Children’s ministry has big plans for new field

By December 12, 2008

Honduras (MNN) — Ruth Kramer with Mission Network News has been on location in Honduras this week with Buckner International. She wraps up her trip today, taking a look at Buckner's vision for their work in Honduras.

"State-run
orphanages in Honduras are generally overcrowded and underfunded. Though many of the children have lost both
parents, studies show that over half of the children in these facilities are ‘social
orphans' — those who come from families where a child can't be cared for due to
poverty, abuse or abandonment.

"When these children age out of
the system, they are frequently underprepared to fend for themselves as adults
and consequently succumb to the streets for survival. 
The streets are a brutal reality
for them, and their harsh teaching results in an ugly cycle that is stealing the
next generation. That's why Buckner International began working in Honduras.

"We visited
Nueva Esperanza, or New Hope Orphanage. It's a government-run facility
with around 100 children, some with special needs. Caregivers are overwhelmed
by the needs and are doing the best they can, but with limited resources, the
problems are obvious.

"As Buckner assesses the needs
throughout the country, they are thinking about how to tackle the problem — and
that starts before the kids wind up in a facility. It starts with helping the families before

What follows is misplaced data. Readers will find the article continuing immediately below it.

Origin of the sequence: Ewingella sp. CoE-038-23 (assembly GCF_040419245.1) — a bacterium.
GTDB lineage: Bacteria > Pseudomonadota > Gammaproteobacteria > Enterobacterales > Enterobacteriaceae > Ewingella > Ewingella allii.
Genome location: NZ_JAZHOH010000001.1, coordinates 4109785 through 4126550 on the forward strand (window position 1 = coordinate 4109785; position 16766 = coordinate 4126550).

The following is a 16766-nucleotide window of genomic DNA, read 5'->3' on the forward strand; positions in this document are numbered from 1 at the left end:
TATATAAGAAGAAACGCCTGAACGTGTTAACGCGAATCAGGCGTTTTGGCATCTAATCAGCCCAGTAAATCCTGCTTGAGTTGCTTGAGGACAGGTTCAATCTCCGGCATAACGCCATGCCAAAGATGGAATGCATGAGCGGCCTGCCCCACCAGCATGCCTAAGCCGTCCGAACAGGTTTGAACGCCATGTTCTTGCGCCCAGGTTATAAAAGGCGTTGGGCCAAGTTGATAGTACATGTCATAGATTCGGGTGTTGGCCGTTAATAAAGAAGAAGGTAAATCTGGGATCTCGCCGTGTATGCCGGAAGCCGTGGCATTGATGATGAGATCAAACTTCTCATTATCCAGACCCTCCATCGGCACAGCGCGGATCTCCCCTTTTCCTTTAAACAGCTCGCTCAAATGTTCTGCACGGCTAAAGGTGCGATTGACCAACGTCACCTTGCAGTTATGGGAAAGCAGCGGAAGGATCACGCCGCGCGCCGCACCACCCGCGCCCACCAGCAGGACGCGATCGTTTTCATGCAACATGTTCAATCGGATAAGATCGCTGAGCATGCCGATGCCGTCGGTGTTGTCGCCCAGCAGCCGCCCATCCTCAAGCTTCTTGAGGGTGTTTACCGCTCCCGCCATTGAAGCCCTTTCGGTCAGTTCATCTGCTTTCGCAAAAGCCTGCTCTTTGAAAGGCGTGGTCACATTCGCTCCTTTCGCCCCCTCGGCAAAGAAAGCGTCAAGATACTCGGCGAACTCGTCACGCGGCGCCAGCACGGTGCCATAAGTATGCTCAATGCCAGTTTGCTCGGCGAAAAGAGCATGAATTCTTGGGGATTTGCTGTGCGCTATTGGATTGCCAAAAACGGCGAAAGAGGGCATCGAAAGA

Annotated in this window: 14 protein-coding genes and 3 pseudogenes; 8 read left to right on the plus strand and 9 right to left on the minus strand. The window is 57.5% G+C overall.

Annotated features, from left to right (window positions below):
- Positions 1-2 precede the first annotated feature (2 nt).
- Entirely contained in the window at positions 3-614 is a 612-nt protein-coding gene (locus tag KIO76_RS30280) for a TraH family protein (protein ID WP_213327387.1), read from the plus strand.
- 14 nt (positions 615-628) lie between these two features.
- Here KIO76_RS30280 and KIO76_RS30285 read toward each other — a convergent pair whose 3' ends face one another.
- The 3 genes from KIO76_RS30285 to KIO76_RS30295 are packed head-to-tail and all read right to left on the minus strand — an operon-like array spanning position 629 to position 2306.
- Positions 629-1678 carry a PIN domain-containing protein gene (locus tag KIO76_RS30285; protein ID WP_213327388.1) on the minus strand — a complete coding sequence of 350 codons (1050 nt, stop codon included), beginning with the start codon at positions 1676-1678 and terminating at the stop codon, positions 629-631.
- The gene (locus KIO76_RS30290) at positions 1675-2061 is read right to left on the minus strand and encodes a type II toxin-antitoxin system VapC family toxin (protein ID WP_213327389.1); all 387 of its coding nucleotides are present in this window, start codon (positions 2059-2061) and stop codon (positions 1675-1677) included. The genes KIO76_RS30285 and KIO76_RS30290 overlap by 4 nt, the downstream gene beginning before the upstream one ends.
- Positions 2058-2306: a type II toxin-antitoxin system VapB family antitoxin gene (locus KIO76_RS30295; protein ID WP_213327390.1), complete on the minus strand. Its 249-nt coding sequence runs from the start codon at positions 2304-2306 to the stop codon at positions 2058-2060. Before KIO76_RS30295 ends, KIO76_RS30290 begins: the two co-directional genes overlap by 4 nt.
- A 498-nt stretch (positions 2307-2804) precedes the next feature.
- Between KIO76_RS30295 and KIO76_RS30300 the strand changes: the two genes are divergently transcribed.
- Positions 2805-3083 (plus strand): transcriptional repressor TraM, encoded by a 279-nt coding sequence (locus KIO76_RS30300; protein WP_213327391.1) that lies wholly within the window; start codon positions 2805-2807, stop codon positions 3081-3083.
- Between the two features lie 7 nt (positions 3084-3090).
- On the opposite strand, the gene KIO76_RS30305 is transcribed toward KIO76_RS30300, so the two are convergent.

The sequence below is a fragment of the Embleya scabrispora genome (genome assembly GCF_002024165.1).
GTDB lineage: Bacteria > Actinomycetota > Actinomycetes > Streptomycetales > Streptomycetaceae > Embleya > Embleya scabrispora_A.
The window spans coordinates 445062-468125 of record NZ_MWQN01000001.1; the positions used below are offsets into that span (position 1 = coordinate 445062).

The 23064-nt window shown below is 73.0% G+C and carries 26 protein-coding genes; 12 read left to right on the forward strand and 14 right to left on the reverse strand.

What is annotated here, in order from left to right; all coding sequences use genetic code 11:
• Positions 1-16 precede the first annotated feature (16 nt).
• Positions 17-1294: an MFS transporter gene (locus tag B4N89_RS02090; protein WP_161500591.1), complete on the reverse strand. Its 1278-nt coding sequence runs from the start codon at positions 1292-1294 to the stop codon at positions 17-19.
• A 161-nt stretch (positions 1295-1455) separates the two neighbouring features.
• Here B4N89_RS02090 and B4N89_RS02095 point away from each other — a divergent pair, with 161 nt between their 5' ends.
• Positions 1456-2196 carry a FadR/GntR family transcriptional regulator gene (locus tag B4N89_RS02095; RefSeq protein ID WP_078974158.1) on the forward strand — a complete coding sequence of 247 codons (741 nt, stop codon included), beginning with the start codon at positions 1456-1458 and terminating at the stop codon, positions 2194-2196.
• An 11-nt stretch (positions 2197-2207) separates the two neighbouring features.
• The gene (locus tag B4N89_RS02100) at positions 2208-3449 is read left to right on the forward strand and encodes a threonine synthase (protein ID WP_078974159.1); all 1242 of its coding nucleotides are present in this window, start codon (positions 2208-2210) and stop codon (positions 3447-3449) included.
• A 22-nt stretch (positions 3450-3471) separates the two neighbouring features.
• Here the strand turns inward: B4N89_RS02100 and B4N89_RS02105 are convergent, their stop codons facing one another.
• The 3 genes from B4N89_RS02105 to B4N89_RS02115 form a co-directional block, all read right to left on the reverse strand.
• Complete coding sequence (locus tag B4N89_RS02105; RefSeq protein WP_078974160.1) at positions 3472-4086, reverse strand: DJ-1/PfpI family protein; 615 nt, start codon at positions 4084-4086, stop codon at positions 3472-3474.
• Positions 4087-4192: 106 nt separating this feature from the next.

they take the desperate step of leaving their children at Nueva Esperanza's
gates.

"Leslie Chace, Buckner's ministry director for the Latin American programs, says that as they build the
ministry in Honduras, they want churches in the United States to consider adopting
an orphanage and sending teams to help care for the kids. The care would translate to initiating a
relationship through humanitarian aid and Vacation Bible School.

"One key ‘foot in the door' is
through the Shoes For Orphan Souls program. Teams not only give shoes and
socks to the children in the homes, they also do Vacation Bible School and give the children their time and
their love. Their brief connection often
leaves the door open for follow up with Honduran staff that comes in after the
short-term teams go home.

"Though in the fledgling stages,
they also want to begin a transitional living program for the girls at the teenage
girls' home in San Pedro Sula. Buckner
plans expansion into foster care, foster care training, and possibly adoptions
later on.

"Like their Guatemala program, Chace
says they expect growth to be rapid because of Honduras' proximity to the
United States. That's why they're
building a network with churches for that purpose, and she says the team has
already identified a community of believers in San Pedro Sula that they want to
connect with a supporting church in the United States.

"The contrast between a facility
that has the resources they need and one that does not is as obvious as
watching a contractor build a house with a spoon. The tools are what are needed to do the job
right.

"Buckner already has seven trips
scheduled in 2009, and they're hoping to see them filled with people who want
to invest themselves for the kids' sakes. 

"For Chace, this is all about Kingdom
building. 'Being a Christian
organization, one of Buckner's main goals is to disciple the kids and to bring
Jesus into their lives. Through all the teams coming in, there are opportunities
to work with the kids and give them Jesus."

For details on how you can help
Buckner, click here.

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